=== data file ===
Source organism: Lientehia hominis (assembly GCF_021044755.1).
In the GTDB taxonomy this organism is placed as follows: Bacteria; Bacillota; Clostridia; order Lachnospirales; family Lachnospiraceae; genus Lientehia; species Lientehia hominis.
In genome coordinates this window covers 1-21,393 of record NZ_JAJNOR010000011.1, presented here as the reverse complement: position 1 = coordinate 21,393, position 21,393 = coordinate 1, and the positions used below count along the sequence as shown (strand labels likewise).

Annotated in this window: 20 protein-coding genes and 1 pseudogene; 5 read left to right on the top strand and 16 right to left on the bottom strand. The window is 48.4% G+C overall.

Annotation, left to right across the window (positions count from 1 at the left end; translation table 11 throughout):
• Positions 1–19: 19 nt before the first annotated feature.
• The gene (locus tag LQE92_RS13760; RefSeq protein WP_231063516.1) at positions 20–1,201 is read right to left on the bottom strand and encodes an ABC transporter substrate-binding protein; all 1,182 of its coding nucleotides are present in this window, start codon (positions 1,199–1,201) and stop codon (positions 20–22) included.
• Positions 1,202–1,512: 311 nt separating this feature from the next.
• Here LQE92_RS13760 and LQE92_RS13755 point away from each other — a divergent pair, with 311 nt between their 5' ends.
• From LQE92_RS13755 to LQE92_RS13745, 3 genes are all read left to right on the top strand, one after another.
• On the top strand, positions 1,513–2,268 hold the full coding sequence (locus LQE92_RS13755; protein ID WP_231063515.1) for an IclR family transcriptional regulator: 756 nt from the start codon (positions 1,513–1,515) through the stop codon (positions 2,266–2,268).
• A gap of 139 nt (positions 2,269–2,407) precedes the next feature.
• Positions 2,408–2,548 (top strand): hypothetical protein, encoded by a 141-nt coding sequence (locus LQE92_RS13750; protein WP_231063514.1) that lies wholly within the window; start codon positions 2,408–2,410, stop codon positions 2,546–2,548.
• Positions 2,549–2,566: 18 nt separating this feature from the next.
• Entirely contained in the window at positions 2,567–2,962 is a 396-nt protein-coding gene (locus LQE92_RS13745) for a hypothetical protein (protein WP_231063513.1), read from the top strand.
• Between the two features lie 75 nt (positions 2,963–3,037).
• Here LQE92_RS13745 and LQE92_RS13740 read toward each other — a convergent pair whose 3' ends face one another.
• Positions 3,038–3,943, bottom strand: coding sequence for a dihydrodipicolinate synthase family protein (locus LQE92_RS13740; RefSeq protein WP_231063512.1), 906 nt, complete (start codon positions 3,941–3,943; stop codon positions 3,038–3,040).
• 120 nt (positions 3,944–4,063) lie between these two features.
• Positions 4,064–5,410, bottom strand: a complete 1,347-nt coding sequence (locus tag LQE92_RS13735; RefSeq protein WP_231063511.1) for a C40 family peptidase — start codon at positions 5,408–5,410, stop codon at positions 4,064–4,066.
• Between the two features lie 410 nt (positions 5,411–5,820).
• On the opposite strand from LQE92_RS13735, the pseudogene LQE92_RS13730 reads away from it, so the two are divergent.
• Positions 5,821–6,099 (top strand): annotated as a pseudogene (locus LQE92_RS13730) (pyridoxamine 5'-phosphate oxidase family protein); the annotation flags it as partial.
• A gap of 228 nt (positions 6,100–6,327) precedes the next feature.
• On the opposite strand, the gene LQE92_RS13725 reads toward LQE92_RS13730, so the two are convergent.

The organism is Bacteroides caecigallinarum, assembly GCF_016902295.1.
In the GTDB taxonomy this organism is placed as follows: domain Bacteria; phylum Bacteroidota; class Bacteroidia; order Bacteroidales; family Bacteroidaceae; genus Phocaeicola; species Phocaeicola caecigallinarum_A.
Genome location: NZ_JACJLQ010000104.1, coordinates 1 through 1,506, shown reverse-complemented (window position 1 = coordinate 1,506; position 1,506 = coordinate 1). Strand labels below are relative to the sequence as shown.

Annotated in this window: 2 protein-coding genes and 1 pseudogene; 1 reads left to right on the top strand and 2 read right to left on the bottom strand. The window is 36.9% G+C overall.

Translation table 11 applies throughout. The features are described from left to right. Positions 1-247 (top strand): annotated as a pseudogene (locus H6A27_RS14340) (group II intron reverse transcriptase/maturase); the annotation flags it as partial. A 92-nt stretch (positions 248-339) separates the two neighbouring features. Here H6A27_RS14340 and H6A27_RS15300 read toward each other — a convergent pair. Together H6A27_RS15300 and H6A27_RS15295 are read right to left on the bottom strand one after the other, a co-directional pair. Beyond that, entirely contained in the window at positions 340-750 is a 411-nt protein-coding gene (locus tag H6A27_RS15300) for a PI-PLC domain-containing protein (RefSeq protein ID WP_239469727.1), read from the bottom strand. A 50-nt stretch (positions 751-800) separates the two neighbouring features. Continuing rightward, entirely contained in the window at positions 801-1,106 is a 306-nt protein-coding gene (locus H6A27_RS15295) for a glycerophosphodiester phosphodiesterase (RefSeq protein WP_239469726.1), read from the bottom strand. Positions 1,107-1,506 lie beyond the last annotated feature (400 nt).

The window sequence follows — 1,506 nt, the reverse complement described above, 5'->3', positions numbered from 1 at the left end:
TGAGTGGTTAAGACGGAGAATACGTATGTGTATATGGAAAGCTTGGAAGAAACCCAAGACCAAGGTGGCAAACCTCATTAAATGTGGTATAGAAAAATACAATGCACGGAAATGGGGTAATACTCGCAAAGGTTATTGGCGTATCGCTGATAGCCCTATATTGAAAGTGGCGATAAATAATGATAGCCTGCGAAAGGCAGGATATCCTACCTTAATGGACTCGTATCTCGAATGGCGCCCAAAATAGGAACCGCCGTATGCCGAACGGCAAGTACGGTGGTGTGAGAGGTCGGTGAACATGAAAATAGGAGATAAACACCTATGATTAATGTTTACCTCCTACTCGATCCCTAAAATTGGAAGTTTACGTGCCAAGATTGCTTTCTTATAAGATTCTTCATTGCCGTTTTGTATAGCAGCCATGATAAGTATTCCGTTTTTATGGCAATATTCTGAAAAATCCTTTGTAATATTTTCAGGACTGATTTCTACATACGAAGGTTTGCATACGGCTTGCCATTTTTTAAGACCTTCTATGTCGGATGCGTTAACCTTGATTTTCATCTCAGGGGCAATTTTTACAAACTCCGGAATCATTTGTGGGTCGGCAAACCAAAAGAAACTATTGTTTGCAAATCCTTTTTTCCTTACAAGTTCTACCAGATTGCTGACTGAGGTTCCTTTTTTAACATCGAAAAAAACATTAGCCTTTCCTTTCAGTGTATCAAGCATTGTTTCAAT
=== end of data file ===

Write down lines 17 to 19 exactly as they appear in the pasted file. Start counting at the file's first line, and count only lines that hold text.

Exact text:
• Here LQE92_RS13745 and LQE92_RS13740 read toward each other — a convergent pair whose 3' ends face one another.
• Positions 3,038–3,943, bottom strand: coding sequence for a dihydrodipicolinate synthase family protein (locus LQE92_RS13740; RefSeq protein WP_231063512.1), 906 nt, complete (start codon positions 3,941–3,943; stop codon positions 3,038–3,040).
• 120 nt (positions 3,944–4,063) lie between these two features.